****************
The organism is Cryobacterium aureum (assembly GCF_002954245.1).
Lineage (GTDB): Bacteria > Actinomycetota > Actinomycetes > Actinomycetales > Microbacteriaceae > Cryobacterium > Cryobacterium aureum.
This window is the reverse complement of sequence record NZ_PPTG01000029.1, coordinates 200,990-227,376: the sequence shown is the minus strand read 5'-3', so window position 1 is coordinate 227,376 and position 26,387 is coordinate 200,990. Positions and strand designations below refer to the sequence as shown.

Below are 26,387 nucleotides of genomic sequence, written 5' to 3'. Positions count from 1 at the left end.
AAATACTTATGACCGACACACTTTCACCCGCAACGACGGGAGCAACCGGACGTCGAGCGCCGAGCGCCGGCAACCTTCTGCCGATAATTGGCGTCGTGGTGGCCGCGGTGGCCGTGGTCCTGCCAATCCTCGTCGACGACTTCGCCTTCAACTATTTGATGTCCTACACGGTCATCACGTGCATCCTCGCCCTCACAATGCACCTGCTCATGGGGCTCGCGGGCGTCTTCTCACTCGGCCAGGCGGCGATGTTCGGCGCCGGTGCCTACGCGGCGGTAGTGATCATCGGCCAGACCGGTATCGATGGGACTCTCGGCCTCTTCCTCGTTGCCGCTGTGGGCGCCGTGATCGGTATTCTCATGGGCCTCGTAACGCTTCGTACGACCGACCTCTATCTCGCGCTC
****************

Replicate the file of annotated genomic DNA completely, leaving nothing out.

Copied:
The organism is Cryobacterium aureum (assembly GCF_002954245.1).
Lineage (GTDB): Bacteria > Actinomycetota > Actinomycetes > Actinomycetales > Microbacteriaceae > Cryobacterium > Cryobacterium aureum.
This window is the reverse complement of sequence record NZ_PPTG01000029.1, coordinates 200,990-227,376: the sequence shown is the minus strand read 5'-3', so window position 1 is coordinate 227,376 and position 26,387 is coordinate 200,990. Positions and strand designations below refer to the sequence as shown.

Below are 26,387 nucleotides of genomic sequence, written 5' to 3'. Positions count from 1 at the left end.
AAATACTTATGACCGACACACTTTCACCCGCAACGACGGGAGCAACCGGACGTCGAGCGCCGAGCGCCGGCAACCTTCTGCCGATAATTGGCGTCGTGGTGGCCGCGGTGGCCGTGGTCCTGCCAATCCTCGTCGACGACTTCGCCTTCAACTATTTGATGTCCTACACGGTCATCACGTGCATCCTCGCCCTCACAATGCACCTGCTCATGGGGCTCGCGGGCGTCTTCTCACTCGGCCAGGCGGCGATGTTCGGCGCCGGTGCCTACGCGGCGGTAGTGATCATCGGCCAGACCGGTATCGATGGGACTCTCGGCCTCTTCCTCGTTGCCGCTGTGGGCGCCGTGATCGGTATTCTCATGGGCCTCGTAACGCTTCGTACGACCGACCTCTATCTCGCGCTC